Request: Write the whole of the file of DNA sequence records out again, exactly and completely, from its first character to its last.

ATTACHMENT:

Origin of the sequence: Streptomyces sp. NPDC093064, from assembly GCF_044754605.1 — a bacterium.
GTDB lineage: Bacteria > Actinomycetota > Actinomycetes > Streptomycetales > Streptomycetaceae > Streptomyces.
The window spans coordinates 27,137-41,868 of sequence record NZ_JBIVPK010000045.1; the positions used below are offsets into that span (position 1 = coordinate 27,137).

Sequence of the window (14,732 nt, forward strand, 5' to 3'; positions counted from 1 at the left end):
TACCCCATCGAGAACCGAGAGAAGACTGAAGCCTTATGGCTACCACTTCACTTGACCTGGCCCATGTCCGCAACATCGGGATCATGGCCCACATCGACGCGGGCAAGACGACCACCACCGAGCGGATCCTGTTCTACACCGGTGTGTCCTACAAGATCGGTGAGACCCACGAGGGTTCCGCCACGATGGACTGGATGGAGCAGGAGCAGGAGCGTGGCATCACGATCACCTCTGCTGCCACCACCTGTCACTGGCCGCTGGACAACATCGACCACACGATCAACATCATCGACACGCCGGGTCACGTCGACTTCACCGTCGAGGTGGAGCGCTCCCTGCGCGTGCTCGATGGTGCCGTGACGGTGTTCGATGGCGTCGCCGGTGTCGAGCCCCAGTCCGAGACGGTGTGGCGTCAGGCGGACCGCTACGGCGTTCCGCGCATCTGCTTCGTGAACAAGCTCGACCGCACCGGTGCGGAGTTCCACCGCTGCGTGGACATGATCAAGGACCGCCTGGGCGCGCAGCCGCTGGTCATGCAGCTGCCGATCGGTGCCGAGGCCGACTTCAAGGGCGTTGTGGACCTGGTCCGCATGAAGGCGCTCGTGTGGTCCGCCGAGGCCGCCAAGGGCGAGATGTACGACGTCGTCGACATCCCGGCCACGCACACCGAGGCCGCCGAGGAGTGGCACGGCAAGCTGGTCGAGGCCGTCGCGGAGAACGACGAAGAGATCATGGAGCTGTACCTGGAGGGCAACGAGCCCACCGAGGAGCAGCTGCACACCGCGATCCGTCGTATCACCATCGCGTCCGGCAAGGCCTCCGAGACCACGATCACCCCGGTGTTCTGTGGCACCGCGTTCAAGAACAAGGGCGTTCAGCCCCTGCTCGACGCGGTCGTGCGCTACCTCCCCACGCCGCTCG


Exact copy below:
Origin of the sequence: Streptomyces sp. NPDC093064, from assembly GCF_044754605.1 — a bacterium.
GTDB lineage: Bacteria > Actinomycetota > Actinomycetes > Streptomycetales > Streptomycetaceae > Streptomyces.
The window spans coordinates 27,137-41,868 of sequence record NZ_JBIVPK010000045.1; the positions used below are offsets into that span (position 1 = coordinate 27,137).

Sequence of the window (14,732 nt, forward strand, 5' to 3'; positions counted from 1 at the left end):
TACCCCATCGAGAACCGAGAGAAGACTGAAGCCTTATGGCTACCACTTCACTTGACCTGGCCCATGTCCGCAACATCGGGATCATGGCCCACATCGACGCGGGCAAGACGACCACCACCGAGCGGATCCTGTTCTACACCGGTGTGTCCTACAAGATCGGTGAGACCCACGAGGGTTCCGCCACGATGGACTGGATGGAGCAGGAGCAGGAGCGTGGCATCACGATCACCTCTGCTGCCACCACCTGTCACTGGCCGCTGGACAACATCGACCACACGATCAACATCATCGACACGCCGGGTCACGTCGACTTCACCGTCGAGGTGGAGCGCTCCCTGCGCGTGCTCGATGGTGCCGTGACGGTGTTCGATGGCGTCGCCGGTGTCGAGCCCCAGTCCGAGACGGTGTGGCGTCAGGCGGACCGCTACGGCGTTCCGCGCATCTGCTTCGTGAACAAGCTCGACCGCACCGGTGCGGAGTTCCACCGCTGCGTGGACATGATCAAGGACCGCCTGGGCGCGCAGCCGCTGGTCATGCAGCTGCCGATCGGTGCCGAGGCCGACTTCAAGGGCGTTGTGGACCTGGTCCGCATGAAGGCGCTCGTGTGGTCCGCCGAGGCCGCCAAGGGCGAGATGTACGACGTCGTCGACATCCCGGCCACGCACACCGAGGCCGCCGAGGAGTGGCACGGCAAGCTGGTCGAGGCCGTCGCGGAGAACGACGAAGAGATCATGGAGCTGTACCTGGAGGGCAACGAGCCCACCGAGGAGCAGCTGCACACCGCGATCCGTCGTATCACCATCGCGTCCGGCAAGGCCTCCGAGACCACGATCACCCCGGTGTTCTGTGGCACCGCGTTCAAGAACAAGGGCGTTCAGCCCCTGCTCGACGCGGTCGTGCGCTACCTCCCCACGCCGCTCG